Written evidence submitted by Lord Adebowale, Aman Dalvi, Lord Filkin and Barry Simons[1] [RSH 079]



Black Tenants Matter


1. Summary


This paper presents evidence that housing associations have failed to protect tenants from racial harassment, and that many lack sufficient BAME people on Boards and in senior management. There is a need for the sector and the Regulator to act much more strongly to ensure freedom from harassment, racial justice, and good services to all tenants.

Potential systemic causes for these failings may be that associations have become larger and more remote from tenants; development, growth, and size have become priorities, and housing management and safety to tenants have become secondary. There is a need for radical action by associations, the National Housing Federation, and the Regulator to address these failings.


Being able to live in peace in one’s own home, free from racial harassment should be a basic right. It is a fundamental duty of every social landlord and the Regulator to ensure this.


2. The London and Quadrant scandal - and others


Boards and managers have a legal and a moral duty to ensure that all people, of whatever ethnicity, can live peacefully in their homes. There are reputational risks for failing to do so; organisations which do not address racism can face damage to their reputations, as Yorkshire County Cricket Club and London and Quadrant Housing Association (L&Q) discovered.


Last year the Observer reported on a Court’s condemnation of L & Q for failing to protect a tenant who had faced persistent racial harassment. The Court awarded £31,000 damages and £60,000 costs and the case attracted national publicity.  The tenant had suffered repeated racial harassment, had complained to L & Q, who did not act, and became homeless. L & Q was held to be especially negligent as it knew there was a history of racial harassment at this address. This is not an isolated case, and without seeking them, three other serious cases came to us.


In another case, Mrs A complained to her association for two years about racial harassment; she was being called a nigger, a Paki and racist songs were being played out aloud by her neighbour. She accumulated considerable evidence but was not believed. She wrote to us and we took up the case. She had collected overwhelming evidence, but the social landlord did not investigate properly. Mrs A is very bitter and feels that she was treated as the perpetrator and not the victim. The social housing landlord only acted when we insisted that they read the evidence she had submitted. Again, as with L & Q, this association failed to recognise and to act on the harassment. Without intervention nothing would have happened.


In a further case, as with the L & Q one, the association knew there was a racist neighbour, yet a black tenant was housed there exposing them to harassment. In all these cases the social housing landlord had failed to address the harassment and were even unaware that racial harassment was taking place. These tenants are willing to speak publicly about their experiences.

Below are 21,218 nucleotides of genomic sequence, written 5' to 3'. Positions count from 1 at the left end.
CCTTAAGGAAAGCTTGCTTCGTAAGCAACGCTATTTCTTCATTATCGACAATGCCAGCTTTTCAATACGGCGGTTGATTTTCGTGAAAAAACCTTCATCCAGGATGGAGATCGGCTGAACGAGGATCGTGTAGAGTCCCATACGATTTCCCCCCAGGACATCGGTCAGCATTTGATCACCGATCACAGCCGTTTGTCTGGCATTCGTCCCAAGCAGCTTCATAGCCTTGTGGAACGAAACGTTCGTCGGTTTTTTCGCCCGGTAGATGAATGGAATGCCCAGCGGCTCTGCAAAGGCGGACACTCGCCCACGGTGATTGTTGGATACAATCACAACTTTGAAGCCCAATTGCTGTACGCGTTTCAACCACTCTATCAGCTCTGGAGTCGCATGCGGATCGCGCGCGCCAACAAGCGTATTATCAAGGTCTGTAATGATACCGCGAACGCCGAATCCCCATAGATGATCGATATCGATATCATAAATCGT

Both Government and the National Housing Federation have made clear this is unacceptable:

A Department for Levelling Up, Housing and Communities spokesperson said: “Racism has no place in our society and action must be taken to root it out wherever it is found” and Kate Henderson, Chief Executive of the NHF: “Housing associations are at the heart of many diverse communities, and we understand that our sector has a crucial role in championing equality, diversity and inclusion”[2]. But more than words are needed to be done to make this a reality.


No one knows how many other tenants have suffered racial harassment in housing association homes, no one looks for the evidence and associations can fail to recognise such incidents, but we are certain there are many others.


We have investigated what needs to change to ensure such failings are not repeated. We discussed the issues with the Chief Executives of the National Housing Federation, L & Q, and the Social Housing Regulator, all of whom were cooperative. This report sets out the actions we consider are needed by all associations, the NHF and the Regulator.


3. Discussions with London and Quadrant Housing Association


This Court judgement seriously damaged the reputation of L & Q. The then CEO and Board were completely unaware they were being sued by the tenant for these failings until they read about it in the Observer. How was it possible for such a serious case to be unresolved for so long, to go to Court, and for senior managers and the Board know nothing about it? If this tenant had not had unusual access to legal support, she would not have got her home back.


After the judgement L & Q commissioned an independent report into what went wrong and how to put it right. This report was scathing about the quality of L & Q's housing management casework and recommended a fundamental 2-to-3-year change programme.


Commendably, the new CEO and the Board of L&Q have accepted the report’s findings that it had major weaknesses. They recognised they had to address fundamental problems of governance, resident involvement, and housing management. They committed to overhaul L & Q’s governance to put residents in the driving seat, improve housing management, to manage as if they were small and local, with more front-line staff, smaller patches, and approved an action plan to deliver this.